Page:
Just Say 'Research': Antidrug Program Stresses Science

SPREADING THE WORD: Materials developed by NIDA use a neuroscience approach to teach students about the dangers of drug abuse. A new program from the National Institute on Drug Abuse (NIDA), "Mind Over Matter," is using neuroscience research results to teach, rather than preach to, students about the dangers of addictive drugs. "People have historically seen drug abuse as purely a social problem that results from voluntary behavior and remains voluntary. But science has taught us that addictio

Ricki Lewis
Feb 1, 1998

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SPREADING THE WORD: Materials developed by NIDA use a neuroscience approach to teach students about the dangers of drug abuse.
A new program from the National Institute on Drug Abuse (NIDA), "Mind Over Matter," is using neuroscience research results to teach, rather than preach to, students about the dangers of addictive drugs. "People have historically seen drug abuse as purely a social problem that results from voluntary behavior and remains voluntary. But science has taught us that addiction is expressed in a behavioral way [and] comes about from the result that drugs have on the brain," says NIDA director Alan Leshner. The program will help fulfill the December 1997 recommendation of the Institute of Medicine's Committee to Identify Strategies to Raise the Profile of Substance Abuse and Alcoholism Research that the science of addiction be more prominent in curricula, from elementary school to medical school.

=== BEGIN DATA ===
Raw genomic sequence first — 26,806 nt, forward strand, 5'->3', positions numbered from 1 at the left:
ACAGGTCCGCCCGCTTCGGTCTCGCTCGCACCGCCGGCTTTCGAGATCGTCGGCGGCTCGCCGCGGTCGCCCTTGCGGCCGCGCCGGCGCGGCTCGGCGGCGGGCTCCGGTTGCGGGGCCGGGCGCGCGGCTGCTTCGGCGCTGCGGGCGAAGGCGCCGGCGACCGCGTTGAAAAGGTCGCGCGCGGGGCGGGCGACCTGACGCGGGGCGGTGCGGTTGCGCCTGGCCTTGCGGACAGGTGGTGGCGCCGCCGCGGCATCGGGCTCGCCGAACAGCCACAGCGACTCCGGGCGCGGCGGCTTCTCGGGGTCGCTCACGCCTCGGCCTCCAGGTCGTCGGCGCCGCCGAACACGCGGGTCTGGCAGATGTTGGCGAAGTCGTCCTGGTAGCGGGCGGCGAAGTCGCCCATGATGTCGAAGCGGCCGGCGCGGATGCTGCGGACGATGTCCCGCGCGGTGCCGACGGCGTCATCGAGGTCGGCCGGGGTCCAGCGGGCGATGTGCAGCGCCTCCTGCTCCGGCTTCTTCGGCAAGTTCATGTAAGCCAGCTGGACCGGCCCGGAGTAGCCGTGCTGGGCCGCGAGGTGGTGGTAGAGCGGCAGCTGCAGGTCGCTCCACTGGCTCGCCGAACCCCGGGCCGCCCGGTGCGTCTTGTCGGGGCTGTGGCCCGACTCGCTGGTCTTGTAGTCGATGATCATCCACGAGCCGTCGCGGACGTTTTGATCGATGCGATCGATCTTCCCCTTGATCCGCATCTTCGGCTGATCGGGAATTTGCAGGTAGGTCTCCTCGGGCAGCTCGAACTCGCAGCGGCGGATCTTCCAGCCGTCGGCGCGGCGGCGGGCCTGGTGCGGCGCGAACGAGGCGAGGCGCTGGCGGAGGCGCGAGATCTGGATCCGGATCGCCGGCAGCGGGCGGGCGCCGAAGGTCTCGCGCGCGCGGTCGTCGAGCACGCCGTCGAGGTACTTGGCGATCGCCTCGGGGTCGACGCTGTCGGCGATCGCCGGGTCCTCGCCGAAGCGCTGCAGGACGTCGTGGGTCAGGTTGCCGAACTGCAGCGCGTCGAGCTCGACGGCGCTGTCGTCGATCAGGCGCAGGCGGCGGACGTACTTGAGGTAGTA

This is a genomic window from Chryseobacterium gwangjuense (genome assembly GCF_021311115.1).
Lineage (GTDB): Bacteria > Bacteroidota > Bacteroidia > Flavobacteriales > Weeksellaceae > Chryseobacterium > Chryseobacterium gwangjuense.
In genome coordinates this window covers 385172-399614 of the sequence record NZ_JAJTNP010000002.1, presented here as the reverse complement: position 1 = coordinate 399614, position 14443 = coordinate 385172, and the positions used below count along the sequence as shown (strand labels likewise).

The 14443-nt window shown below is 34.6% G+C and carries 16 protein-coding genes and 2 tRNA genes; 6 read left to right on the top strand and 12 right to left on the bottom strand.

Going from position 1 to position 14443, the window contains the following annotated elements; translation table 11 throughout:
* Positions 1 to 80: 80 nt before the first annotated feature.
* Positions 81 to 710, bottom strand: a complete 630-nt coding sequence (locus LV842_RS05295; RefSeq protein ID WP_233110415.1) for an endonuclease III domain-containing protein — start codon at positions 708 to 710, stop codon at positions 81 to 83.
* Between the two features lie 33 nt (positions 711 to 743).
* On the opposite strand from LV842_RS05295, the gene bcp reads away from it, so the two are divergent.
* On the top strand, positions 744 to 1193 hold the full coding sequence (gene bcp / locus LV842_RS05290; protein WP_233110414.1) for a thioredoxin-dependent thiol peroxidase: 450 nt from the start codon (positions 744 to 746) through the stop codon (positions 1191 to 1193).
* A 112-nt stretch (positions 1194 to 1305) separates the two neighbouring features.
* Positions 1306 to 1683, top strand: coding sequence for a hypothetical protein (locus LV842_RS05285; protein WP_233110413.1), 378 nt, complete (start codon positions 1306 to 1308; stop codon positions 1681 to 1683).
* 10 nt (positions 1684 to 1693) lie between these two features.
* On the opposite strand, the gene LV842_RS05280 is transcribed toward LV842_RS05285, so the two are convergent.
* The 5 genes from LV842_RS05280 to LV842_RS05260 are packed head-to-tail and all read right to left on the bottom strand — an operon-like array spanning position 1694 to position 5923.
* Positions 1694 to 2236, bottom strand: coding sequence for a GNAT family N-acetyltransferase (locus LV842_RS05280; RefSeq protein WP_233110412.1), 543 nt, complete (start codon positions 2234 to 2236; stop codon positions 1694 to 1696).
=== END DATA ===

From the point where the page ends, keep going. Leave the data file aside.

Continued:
Neuroscience-based teaching about drug addiction...

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